Spring 2023 - ECON 499W D100
Honours Research Project (6)
Class Number: 3186
Delivery Method: In Person
Intensive work in a particular topic in the general field of Economics. Involves an extensive individual research project under the direct supervision of the instructor, who will provide guidance and critical feedback as necessary. Presentation of completed project at end of term. Students with credit for ECON 499 may not repeat this course for further credit. Writing.
In this course, students will complete the research project from their ECON 494 proposal. The research project will be conducted under the supervision of the instructor, who will provide guidance and critical feedback as necessary.
The main requirements are as follows:
- Two progress report presentation (one before reading week and one 3-4 weeks before the final presentation)
- A final presentation towards the end of the semester
- A final paper due on the last day of class
Students are expected to provide feedback on their peer’s work and to attend regular progress meetings with the instructor
Topics: Research project
- Progress presentations 10%
- Participation 10%
- Final Presentation 20%
- Final Paper 60%
REQUIRED READING NOTES:
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Department Undergraduate Notes:
Please note that, as per Policy T20.01, the course requirements (and grading scheme) outlined here are subject to change up until the end of the first week of classes.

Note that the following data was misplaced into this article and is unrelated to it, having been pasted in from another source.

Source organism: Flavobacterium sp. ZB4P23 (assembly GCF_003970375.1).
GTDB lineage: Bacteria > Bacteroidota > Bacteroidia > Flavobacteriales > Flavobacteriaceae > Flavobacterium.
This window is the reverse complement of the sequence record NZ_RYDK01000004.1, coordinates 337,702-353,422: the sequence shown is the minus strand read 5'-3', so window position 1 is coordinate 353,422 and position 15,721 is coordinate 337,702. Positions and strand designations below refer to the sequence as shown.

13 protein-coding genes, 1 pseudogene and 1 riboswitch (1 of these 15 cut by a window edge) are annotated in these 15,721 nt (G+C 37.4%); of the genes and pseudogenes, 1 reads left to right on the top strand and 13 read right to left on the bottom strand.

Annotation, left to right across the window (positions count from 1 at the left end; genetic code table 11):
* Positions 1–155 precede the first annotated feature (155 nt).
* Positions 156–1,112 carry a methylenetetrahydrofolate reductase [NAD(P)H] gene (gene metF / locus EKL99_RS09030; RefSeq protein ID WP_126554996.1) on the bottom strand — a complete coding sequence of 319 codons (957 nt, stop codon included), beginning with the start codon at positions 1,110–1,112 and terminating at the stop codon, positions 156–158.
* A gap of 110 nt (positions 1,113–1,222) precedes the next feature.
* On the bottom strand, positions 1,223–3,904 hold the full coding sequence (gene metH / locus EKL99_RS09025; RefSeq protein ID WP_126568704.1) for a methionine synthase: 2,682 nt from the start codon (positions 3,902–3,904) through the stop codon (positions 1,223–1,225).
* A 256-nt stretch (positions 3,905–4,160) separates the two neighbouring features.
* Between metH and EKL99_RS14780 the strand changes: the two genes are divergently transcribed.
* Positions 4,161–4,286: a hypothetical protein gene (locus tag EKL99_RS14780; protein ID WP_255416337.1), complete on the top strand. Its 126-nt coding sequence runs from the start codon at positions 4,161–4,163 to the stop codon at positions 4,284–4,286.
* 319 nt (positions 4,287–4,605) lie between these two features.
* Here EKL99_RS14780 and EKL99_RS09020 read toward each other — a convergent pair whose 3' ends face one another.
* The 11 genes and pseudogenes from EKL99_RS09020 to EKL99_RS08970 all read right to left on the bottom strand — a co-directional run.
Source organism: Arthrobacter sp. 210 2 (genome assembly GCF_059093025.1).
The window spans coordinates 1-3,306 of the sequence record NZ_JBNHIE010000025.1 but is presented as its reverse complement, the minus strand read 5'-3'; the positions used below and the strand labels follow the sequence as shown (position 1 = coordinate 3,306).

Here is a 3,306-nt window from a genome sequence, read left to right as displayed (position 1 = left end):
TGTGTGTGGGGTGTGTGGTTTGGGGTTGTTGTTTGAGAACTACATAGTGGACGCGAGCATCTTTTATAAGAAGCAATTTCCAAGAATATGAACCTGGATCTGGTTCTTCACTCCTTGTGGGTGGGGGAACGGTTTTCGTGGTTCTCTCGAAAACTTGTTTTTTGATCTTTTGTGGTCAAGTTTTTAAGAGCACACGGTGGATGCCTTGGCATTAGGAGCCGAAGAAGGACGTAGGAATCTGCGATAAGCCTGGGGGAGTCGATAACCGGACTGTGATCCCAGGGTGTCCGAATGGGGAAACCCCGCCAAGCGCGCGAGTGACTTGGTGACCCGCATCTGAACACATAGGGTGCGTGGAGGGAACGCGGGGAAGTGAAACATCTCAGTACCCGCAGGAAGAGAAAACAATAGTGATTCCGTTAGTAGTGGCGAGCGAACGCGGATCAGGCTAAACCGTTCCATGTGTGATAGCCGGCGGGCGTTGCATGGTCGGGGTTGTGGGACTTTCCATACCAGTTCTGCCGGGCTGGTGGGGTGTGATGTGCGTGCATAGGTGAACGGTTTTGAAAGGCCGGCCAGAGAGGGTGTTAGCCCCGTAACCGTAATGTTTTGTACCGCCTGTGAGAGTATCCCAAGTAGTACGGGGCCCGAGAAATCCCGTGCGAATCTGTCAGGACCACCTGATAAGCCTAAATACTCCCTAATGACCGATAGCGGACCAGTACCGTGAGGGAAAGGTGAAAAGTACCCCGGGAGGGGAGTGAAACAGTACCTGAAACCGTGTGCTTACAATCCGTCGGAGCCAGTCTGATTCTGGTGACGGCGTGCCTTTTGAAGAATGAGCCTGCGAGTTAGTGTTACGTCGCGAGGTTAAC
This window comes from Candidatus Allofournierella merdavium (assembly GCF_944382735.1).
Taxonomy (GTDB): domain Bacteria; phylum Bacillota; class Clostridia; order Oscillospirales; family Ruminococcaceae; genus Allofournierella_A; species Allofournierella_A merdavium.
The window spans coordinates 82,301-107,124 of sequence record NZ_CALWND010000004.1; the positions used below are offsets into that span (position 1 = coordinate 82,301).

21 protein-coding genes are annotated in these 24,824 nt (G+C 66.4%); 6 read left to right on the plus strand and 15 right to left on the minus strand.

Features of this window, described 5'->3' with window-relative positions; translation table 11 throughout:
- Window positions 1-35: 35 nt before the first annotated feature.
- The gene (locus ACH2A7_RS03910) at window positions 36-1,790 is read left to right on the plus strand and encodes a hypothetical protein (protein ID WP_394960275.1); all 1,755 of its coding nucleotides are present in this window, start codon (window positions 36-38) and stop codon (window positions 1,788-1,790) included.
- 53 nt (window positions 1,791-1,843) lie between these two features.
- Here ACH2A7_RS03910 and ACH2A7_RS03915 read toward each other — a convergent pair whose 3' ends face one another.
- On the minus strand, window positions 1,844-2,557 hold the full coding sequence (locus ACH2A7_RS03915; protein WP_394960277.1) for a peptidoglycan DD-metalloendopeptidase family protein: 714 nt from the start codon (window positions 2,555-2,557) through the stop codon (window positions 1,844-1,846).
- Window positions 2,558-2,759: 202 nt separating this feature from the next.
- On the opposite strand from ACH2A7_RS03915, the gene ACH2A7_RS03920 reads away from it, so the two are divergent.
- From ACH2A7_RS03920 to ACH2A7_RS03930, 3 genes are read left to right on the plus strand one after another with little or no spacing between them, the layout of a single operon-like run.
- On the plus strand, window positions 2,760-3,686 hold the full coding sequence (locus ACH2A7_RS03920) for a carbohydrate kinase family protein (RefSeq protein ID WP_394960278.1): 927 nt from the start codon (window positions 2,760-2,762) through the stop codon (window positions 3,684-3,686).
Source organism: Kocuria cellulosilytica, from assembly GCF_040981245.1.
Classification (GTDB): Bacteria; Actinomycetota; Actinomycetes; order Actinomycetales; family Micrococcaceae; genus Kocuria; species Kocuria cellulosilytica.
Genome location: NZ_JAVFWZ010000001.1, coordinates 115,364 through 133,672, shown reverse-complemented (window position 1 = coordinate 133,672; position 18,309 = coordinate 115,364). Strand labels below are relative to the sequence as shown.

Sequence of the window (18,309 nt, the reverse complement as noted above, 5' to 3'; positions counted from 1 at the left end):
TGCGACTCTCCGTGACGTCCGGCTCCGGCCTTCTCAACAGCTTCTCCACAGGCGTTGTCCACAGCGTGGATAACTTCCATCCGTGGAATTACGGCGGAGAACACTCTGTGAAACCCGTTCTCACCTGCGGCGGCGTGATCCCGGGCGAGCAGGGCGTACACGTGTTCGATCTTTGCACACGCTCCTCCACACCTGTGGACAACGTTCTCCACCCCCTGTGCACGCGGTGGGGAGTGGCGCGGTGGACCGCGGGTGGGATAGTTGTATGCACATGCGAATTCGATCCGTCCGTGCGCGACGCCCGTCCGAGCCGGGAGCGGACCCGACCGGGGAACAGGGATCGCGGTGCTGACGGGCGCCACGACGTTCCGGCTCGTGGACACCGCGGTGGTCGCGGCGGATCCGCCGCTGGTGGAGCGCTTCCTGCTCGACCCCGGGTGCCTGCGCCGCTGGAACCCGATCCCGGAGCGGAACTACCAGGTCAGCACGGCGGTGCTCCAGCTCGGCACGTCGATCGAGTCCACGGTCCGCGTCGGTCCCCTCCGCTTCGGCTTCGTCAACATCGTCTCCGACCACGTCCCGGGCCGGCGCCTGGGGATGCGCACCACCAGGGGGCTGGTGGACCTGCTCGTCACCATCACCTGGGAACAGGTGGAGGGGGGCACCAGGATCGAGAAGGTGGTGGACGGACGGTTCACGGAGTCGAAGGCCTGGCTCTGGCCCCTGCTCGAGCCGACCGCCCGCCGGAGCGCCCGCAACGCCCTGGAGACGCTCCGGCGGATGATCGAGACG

Final exam schedules will be released during the second month of classes. If your course has a final exam, please ensure that you are available during the entire final exam period until you receive confirmation of your exam dates.Students requiring accommodations as a result of a disability must contact the Centre for Accessible Learning (CAL) at 778-782-3112 or firstname.lastname@example.org.
***NO TUTORIALS DURING THE FIRST WEEK OF CLASSES***
ACADEMIC INTEGRITY: YOUR WORK, YOUR SUCCESS
SFU’s Academic Integrity website http://www.sfu.ca/students/academicintegrity.html is filled with information on what is meant by academic dishonesty, where you can find resources to help with your studies and the consequences of cheating. Check out the site for more information and videos that help explain the issues in plain English.
Each student is responsible for his or her conduct as it affects the university community. Academic dishonesty, in whatever form, is ultimately destructive of the values of the university. Furthermore, it is unfair and discouraging to the majority of students who pursue their studies honestly. Scholarly integrity is required of all members of the university. http://www.sfu.ca/policies/gazette/student/s10-01.html